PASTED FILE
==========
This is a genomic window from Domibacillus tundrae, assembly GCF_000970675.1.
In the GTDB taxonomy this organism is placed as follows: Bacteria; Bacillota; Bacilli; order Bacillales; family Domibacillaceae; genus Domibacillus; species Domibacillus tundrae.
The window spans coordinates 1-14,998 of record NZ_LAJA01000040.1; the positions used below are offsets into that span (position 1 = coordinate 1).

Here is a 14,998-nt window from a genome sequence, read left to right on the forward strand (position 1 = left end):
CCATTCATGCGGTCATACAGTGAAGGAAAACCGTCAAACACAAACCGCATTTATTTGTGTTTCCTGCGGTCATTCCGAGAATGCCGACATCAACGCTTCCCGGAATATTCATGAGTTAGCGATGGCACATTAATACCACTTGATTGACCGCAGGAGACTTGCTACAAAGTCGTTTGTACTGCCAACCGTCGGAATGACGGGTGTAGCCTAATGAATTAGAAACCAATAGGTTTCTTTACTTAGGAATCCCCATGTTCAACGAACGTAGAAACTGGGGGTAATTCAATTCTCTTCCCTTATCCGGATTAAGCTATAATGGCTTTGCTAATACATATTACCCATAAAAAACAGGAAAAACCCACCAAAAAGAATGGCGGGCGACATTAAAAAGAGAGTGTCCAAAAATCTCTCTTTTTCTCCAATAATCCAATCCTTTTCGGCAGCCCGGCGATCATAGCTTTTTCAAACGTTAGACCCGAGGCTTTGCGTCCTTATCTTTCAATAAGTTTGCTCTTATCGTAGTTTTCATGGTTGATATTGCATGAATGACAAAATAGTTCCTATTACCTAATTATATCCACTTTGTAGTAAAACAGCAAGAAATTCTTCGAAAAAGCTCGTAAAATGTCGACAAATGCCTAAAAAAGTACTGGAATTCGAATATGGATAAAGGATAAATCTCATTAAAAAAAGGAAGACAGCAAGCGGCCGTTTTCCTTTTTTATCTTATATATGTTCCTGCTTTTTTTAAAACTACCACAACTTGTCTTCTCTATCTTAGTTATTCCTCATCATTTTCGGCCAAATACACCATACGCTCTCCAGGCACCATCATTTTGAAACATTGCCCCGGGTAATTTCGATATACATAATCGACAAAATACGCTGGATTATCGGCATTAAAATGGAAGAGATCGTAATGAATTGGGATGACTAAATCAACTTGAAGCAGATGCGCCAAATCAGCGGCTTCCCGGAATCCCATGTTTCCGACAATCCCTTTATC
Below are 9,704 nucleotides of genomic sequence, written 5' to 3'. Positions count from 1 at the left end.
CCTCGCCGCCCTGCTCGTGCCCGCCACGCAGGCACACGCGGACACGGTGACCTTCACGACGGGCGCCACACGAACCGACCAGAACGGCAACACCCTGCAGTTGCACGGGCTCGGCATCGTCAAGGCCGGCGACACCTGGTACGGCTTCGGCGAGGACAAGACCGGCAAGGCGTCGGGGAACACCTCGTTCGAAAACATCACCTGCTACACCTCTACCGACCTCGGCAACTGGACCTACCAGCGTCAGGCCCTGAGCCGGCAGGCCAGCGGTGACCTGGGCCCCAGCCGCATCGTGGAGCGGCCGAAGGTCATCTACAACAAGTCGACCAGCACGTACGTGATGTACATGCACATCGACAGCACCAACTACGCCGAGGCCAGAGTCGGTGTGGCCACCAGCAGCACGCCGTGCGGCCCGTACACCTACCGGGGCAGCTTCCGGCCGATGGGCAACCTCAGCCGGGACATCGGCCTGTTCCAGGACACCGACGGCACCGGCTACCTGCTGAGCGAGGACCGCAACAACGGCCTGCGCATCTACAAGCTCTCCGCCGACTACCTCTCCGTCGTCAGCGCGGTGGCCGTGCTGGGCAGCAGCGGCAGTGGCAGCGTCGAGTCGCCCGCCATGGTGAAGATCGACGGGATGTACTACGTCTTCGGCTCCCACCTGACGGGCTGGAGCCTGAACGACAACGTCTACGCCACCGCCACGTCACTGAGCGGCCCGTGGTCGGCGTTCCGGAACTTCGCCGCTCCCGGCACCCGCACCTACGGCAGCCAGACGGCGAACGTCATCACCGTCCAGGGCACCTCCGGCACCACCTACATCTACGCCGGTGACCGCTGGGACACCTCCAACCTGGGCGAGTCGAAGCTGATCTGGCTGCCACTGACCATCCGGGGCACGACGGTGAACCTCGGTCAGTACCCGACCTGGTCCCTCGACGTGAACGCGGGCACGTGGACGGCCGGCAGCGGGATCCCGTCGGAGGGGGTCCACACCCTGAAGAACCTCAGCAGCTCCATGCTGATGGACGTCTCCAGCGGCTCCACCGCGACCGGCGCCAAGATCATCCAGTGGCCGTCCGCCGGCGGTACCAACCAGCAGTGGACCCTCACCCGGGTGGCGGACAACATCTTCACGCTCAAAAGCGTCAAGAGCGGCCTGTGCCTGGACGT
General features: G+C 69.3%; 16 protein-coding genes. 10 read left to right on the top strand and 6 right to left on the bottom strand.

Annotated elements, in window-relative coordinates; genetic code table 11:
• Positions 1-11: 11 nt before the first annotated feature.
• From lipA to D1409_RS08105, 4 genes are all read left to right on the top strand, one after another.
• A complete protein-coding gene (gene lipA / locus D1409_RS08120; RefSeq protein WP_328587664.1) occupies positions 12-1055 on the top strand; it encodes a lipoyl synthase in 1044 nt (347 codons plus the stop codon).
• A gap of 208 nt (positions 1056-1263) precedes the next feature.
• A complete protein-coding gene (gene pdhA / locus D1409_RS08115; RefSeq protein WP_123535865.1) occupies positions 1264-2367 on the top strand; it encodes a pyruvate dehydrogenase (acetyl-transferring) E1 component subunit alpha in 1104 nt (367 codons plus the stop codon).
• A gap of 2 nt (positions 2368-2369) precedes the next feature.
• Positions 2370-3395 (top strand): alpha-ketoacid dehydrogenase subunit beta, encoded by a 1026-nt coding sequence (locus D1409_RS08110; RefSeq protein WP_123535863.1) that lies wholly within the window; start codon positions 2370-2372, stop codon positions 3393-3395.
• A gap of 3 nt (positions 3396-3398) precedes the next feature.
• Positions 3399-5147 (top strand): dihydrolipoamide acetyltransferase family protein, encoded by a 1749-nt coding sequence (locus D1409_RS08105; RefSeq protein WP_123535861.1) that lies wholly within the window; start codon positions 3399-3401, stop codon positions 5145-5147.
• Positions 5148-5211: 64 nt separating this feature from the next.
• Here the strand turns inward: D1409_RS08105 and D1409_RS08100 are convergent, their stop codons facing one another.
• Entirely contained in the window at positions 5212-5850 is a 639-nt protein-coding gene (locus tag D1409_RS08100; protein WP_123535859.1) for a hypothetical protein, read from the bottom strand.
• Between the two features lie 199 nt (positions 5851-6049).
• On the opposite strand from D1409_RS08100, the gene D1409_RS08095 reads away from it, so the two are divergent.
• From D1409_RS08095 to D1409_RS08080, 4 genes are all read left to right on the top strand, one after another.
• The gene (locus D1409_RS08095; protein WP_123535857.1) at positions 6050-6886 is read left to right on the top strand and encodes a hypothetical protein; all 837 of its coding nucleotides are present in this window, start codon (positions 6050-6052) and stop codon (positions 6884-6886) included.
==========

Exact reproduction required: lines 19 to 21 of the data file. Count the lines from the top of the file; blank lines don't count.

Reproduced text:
• Positions 5148-5211: 64 nt separating this feature from the next.
• Here the strand turns inward: D1409_RS08105 and D1409_RS08100 are convergent, their stop codons facing one another.
• Entirely contained in the window at positions 5212-5850 is a 639-nt protein-coding gene (locus tag D1409_RS08100; protein WP_123535859.1) for a hypothetical protein, read from the bottom strand.